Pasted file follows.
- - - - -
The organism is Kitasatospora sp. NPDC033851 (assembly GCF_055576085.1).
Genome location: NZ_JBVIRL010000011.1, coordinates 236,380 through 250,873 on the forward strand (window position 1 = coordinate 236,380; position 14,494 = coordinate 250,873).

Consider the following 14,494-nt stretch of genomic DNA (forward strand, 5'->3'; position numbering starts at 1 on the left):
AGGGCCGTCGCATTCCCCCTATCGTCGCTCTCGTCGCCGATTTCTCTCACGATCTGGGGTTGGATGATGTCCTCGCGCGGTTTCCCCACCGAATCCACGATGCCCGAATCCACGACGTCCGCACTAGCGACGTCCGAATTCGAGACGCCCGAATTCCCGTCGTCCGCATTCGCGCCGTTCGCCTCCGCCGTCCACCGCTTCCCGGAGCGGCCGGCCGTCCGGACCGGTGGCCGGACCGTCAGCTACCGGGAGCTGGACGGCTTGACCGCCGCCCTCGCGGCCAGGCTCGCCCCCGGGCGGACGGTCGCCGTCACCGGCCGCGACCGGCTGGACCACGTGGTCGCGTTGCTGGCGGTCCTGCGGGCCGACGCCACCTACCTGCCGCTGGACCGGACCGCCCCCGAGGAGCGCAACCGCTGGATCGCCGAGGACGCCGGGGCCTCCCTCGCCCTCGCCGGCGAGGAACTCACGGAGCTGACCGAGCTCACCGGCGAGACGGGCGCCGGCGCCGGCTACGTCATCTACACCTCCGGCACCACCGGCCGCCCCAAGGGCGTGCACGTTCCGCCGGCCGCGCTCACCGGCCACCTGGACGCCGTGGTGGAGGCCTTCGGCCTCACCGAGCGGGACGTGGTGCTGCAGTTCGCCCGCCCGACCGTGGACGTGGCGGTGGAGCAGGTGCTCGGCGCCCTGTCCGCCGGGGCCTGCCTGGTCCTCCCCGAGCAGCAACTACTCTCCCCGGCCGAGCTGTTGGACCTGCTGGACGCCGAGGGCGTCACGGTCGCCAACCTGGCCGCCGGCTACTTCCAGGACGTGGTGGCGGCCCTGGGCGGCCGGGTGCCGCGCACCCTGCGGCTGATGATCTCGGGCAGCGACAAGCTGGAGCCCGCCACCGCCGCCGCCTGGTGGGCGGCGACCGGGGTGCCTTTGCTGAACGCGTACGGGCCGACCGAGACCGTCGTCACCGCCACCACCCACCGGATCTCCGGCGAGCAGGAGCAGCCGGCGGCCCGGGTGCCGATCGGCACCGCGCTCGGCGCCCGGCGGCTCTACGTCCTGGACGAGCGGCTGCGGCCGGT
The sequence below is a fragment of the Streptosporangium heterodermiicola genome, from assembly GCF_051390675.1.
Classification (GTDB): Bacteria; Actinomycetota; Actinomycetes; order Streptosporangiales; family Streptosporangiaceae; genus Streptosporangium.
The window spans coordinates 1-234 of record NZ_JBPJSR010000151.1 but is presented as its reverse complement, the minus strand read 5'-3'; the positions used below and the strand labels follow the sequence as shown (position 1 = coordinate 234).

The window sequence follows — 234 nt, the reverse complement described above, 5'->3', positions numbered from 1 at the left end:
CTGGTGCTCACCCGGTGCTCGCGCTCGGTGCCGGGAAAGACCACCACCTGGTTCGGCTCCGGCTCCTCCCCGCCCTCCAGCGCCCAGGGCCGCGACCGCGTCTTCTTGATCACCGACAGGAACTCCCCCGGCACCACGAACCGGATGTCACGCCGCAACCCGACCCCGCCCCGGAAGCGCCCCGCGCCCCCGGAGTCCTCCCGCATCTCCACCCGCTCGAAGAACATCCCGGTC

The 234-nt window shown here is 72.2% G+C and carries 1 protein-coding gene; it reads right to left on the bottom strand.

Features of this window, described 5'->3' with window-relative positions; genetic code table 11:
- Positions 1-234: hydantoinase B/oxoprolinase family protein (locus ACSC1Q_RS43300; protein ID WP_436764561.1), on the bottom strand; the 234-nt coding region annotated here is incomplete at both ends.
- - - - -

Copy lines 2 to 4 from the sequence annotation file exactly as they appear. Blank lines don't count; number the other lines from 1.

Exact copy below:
Genome location: NZ_JBVIRL010000011.1, coordinates 236,380 through 250,873 on the forward strand (window position 1 = coordinate 236,380; position 14,494 = coordinate 250,873).

Consider the following 14,494-nt stretch of genomic DNA (forward strand, 5'->3'; position numbering starts at 1 on the left):
AGGGCCGTCGCATTCCCCCTATCGTCGCTCTCGTCGCCGATTTCTCTCACGATCTGGGGTTGGATGATGTCCTCGCGCGGTTTCCCCACCGAATCCACGATGCCCGAATCCACGACGTCCGCACTAGCGACGTCCGAATTCGAGACGCCCGAATTCCCGTCGTCCGCATTCGCGCCGTTCGCCTCCGCCGTCCACCGCTTCCCGGAGCGGCCGGCCGTCCGGACCGGTGGCCGGACCGTCAGCTACCGGGAGCTGGACGGCTTGACCGCCGCCCTCGCGGCCAGGCTCGCCCCCGGGCGGACGGTCGCCGTCACCGGCCGCGACCGGCTGGACCACGTGGTCGCGTTGCTGGCGGTCCTGCGGGCCGACGCCACCTACCTGCCGCTGGACCGGACCGCCCCCGAGGAGCGCAACCGCTGGATCGCCGAGGACGCCGGGGCCTCCCTCGCCCTCGCCGGCGAGGAACTCACGGAGCTGACCGAGCTCACCGGCGAGACGGGCGCCGGCGCCGGCTACGTCATCTACACCTCCGGCACCACCGGCCGCCCCAAGGGCGTGCACGTTCCGCCGGCCGCGCTCACCGGCCACCTGGACGCCGTGGTGGAGGCCTTCGGCCTCACCGAGCGGGACGTGGTGCTGCAGTTCGCCCGCCCGACCGTGGACGTGGCGGTGGAGCAGGTGCTCGGCGCCCTGTCCGCCGGGGCCTGCCTGGTCCTCCCCGAGCAGCAACTACTCTCCCCGGCCGAGCTGTTGGACCTGCTGGACGCCGAGGGCGTCACGGTCGCCAACCTGGCCGCCGGCTACTTCCAGGACGTGGTGGCGGCCCTGGGCGGCCGGGTGCCGCGCACCCTGCGGCTGATGATCTCGGGCAGCGACAAGCTGGAGCCCGCCACCGCCGCCGCCTGGTGGGCGGCGACCGGGGTGCCTTTGCTGAACGCGTACGGGCCGACCGAGACCGTCGTCACCGCCACCACCCACCGGATCTCCGGCGAGCAGGAGCAGCCGGCGGCCCGGGTGCCGATCGGCACCGCGCTCGGCGCCCGGCGGCTCTACGTCCTGGACGAGCGGCTGCGGCCGGT